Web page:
As used in this section, "governmental entity" means a city with a population in excess of 200,000, a county that contains a city of that size, or the Metropolitan Council. If a governmental entity meets the requirements of subdivisions 2 and 3, it may exercise additional investment authority under subdivisions 4, 5, and 6.
Prior to exercising any additional authority under subdivisions 4, 5, and 6, the governmental entity must have written investment policies and procedures governing the following:
(1) the use of or limitation on mutual bond funds or other securities authorized or permitted investments under law;
(2) specifications for and limitations on the use of derivatives;
(3) the final maturity of any individual security;
(4) the maximum average weighted life of the portfolio;
(5) the use of and limitations on reverse repurchase agreements;
(6) credit standards for financial institutions with which the governmental entity deals; and
(7) credit standards for investments made by the governmental entity.
Prior to exercising any authority under subdivisions 4, 5, and 6, the governmental entity must establish an oversight process that provides for review of the governmental entity's investment strategy and the composition of the financial portfolio. This process shall include one or more of the following:
(1) audit reviews;
(2) internal or external investment committee reviews; and
(3) internal management control.
Additionally, the governing body of the governmental entity must, by resolution, authorize its treasurer to utilize the additional authorities under this section within their prescribed limits, and in conformance with the written limitations, policies, and procedures of the governmental entity.
If the governing body of a governmental entity exercises the authority provided in this section, the treasurer of the governmental entity must annually report to the governing body on the findings of the oversight process required under this subdivision. If the governing body intends to continue to exercise the authority provided in this section for the following calendar year, it must adopt a resolution affirming that intention by December 1.
A governmental entity may enter into repurchase agreements as authorized under section 118A.05, provided that the exclusion of mortgage-backed securities defined as "high-risk mortgage-backed securities" under section 118A.04, subdivision 6, shall not apply to repurchase agreements under this authority if the margin requirement is 101 percent or more.
Notwithstanding the limitations contained in section 118A.05, subdivision 2, the governmental entity may enter into reverse repurchase agreements to:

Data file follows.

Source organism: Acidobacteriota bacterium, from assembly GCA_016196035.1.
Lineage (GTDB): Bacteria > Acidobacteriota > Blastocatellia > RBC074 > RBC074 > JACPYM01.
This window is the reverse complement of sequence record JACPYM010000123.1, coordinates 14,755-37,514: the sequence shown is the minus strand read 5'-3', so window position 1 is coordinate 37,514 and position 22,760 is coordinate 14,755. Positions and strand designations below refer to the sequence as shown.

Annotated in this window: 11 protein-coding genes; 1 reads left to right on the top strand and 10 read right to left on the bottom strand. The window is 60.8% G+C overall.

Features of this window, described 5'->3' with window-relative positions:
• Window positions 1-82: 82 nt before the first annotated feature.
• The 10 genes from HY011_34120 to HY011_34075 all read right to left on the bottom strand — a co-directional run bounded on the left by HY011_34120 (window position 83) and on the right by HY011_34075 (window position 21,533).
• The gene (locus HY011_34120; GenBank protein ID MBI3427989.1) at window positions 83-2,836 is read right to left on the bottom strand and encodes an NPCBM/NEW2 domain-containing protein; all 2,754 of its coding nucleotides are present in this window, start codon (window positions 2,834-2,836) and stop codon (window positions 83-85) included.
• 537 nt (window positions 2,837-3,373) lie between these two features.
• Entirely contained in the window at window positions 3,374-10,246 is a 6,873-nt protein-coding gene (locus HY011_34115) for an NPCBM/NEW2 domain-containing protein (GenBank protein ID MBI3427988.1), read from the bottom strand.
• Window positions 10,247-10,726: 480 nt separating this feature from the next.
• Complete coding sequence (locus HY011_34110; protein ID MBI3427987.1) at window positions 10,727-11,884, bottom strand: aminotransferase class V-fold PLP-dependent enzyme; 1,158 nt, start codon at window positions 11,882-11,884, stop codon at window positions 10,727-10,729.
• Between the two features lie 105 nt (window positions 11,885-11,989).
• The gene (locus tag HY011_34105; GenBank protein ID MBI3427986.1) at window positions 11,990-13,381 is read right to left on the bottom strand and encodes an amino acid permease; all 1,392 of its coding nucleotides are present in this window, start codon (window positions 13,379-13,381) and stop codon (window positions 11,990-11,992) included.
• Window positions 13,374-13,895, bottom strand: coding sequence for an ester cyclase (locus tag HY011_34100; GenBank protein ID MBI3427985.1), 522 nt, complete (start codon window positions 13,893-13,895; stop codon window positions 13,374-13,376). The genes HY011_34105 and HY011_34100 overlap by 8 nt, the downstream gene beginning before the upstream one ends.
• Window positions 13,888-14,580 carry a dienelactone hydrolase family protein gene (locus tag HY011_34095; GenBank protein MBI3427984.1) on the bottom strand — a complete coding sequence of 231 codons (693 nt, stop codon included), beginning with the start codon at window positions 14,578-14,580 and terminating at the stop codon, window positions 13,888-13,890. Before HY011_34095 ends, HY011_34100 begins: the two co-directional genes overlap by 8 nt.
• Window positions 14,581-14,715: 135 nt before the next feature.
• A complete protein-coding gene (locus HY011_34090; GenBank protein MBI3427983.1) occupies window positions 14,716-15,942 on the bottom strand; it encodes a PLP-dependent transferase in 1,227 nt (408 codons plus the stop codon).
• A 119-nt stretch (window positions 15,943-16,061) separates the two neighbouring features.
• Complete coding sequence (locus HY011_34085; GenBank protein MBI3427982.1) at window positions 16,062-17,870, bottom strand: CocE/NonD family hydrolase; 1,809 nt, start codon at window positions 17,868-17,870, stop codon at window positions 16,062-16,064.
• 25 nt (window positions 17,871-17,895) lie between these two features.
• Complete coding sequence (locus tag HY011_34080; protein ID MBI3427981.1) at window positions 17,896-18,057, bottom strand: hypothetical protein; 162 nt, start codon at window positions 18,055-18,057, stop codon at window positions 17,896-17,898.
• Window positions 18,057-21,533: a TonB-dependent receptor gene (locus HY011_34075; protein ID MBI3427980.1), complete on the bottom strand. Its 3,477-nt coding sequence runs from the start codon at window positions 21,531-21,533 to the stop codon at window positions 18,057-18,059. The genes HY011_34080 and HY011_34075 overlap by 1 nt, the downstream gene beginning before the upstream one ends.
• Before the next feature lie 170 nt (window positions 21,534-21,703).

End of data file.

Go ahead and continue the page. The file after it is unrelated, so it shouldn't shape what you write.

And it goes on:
(1) meet cash flow needs; or
(2) generate cash for investments, provided that the total securities owned shall be limited to an amount not to exceed 130 percent of the annual daily average of general investable monies for the fiscal year as disclosed in the most recently available audited financial report. Excluded from this limit are:
(i) securities with maturities of one year or less; and
(ii) securities that have been reversed to maturity.
There shall be no limit on the term of a reverse repurchase agreement. Reverse repurchase agreements shall not be included in computing the net debt of the governmental entity, and may be made without an election or public sale, and the interest payable thereon shall not be subject to the limitation in section 475.55. The interest shall not be deducted or excluded from gross income of the recipient for the purpose of state income, corporate franchise, or bank excise taxes, or if so provided by federal law, for the purpose of federal income tax.
A governmental entity may enter into futures contracts, options on futures contracts, and option agreements to buy or sell securities authorized under law as legal investments for governmental entities, but only with respect to securities owned by the governmental entity, including securities that are the subject of reverse repurchase agreements under this section that expire at or before the due date of the option agreement.
A Minnesota joint powers investment trust may invest funds in negotiable certificates of deposit or other evidences of deposit, with a remaining maturity of three years or less, issued by a nationally or state-chartered bank, a federal or state savings and loan association, or a state-licensed branch of a foreign bank, except that for obligations with a maturity of one year or less, the debt obligations of the issuing institution or its parent are rated in the top short-term rating category by at least two nationally recognized statistical ratings organizations and for obligations with a maturity in excess of one year, the senior debt obligations of the issuing institution or its parent are rated at least A or its equivalent by at least two nationally recognized statistical ratings organizations. Investments in these instruments shall not be subject to the collateralization requirements of section 118A.03.